British government uses ‘Alice in Wonderland’ argument to cover up torture of Binyam Mohamed
November 19, 2009
The Foreign Secretary is attempting to suppress descriptions of torture methods used on Binyam Mohamed, citing US disapproval — despite the fact that the methods have already been published by the Obama Administration.
In their sixth judgment, High Court judges were scathing about the Foreign Secretary’s view that publishing torture methods poses a risk to national security. The judges make it clear that the Government has cynically abused the Public Interest Immunity system, using it to hide embarrassing information from the public.
Absurdly enough, the Foreign Secretary is even claiming Public Interest Immunity to suppress a verbatim quote from the CIA’s infamous ‘torture memos’ released by President Obama on 16 April 2009.
The judges have also revealed that Binyam was interrogated using methods consistent with the torture techniques described in the torture memos. We can therefore assume that reading the details of Abu Zubaydah’s torture gives us in insight into Binyam’s suffering. The techniques are:
“(1) attention grasp, (2) walling, (3) facial hold, (4) facial slap (insult slap), (5) cramped confinement, (6) wall standing, (7) stress positions, (8) sleep deprivation, (9) insects placed in a confinement box, and (10) the waterboard.”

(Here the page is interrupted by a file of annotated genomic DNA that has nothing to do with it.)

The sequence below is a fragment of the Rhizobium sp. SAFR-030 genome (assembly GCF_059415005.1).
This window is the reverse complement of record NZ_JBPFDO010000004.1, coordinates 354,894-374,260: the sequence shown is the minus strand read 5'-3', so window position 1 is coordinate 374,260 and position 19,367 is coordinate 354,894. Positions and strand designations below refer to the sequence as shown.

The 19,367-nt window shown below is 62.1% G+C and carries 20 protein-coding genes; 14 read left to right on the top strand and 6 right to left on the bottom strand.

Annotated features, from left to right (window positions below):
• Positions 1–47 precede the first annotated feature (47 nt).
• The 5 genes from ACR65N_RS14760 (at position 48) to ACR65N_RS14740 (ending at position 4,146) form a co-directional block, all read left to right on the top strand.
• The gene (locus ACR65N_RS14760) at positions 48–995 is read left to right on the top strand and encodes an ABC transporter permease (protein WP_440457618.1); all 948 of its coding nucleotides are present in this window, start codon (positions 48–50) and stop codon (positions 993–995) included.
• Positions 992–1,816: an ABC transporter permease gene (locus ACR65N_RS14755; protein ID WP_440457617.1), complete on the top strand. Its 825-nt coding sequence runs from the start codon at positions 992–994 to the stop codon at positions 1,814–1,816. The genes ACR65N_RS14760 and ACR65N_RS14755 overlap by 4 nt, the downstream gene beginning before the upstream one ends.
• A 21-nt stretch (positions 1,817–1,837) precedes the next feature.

Background to the case (full case history briefing is here)
In its fourth judgment, the Divisional Court held that given the threats as to security and intelligence co-operation with the UK made by the US, it would not order publication of seven paragraphs summarising BM’s treatment whilst detained in Pakistan.
In its fifth judgment, the Divisional Court re-opened its fourth judgment and ordered that the seven paragraphs should be restored to its first judgment. On the evidence available to the Court, the alleged threat to national security was not a genuine or serious one. At the request of the Foreign Secretary and the security and intelligence services, four paragraphs of the Court’s reasoning in its fifth judgment were redacted, supposedly to protect national security.
What has been revealed in today’s sixth (and revised fifth) judgment?
The Court has revealed further, previously secret, information about the content of the famous seven paragraphs describing the mistreatment of Binyam Mohamed by the CIA in Pakistan.
The judges reveal that what was done to BM was analogous to the ‘enhanced interrogation techniques’ described in the torture memos.
The question is, why is the US and the Foreign Secretary still resisting disclosure of information that is, in essence, already in the public domain? The only plausible reason is the potential for embarrassment.
Key paragraphs restored in the revised fifth judgment
The Court has redrafted its fifth judgment so as to address the alleged national security issues whilst placing additional material in the public domain about BM’s ill treatment. The key changes are: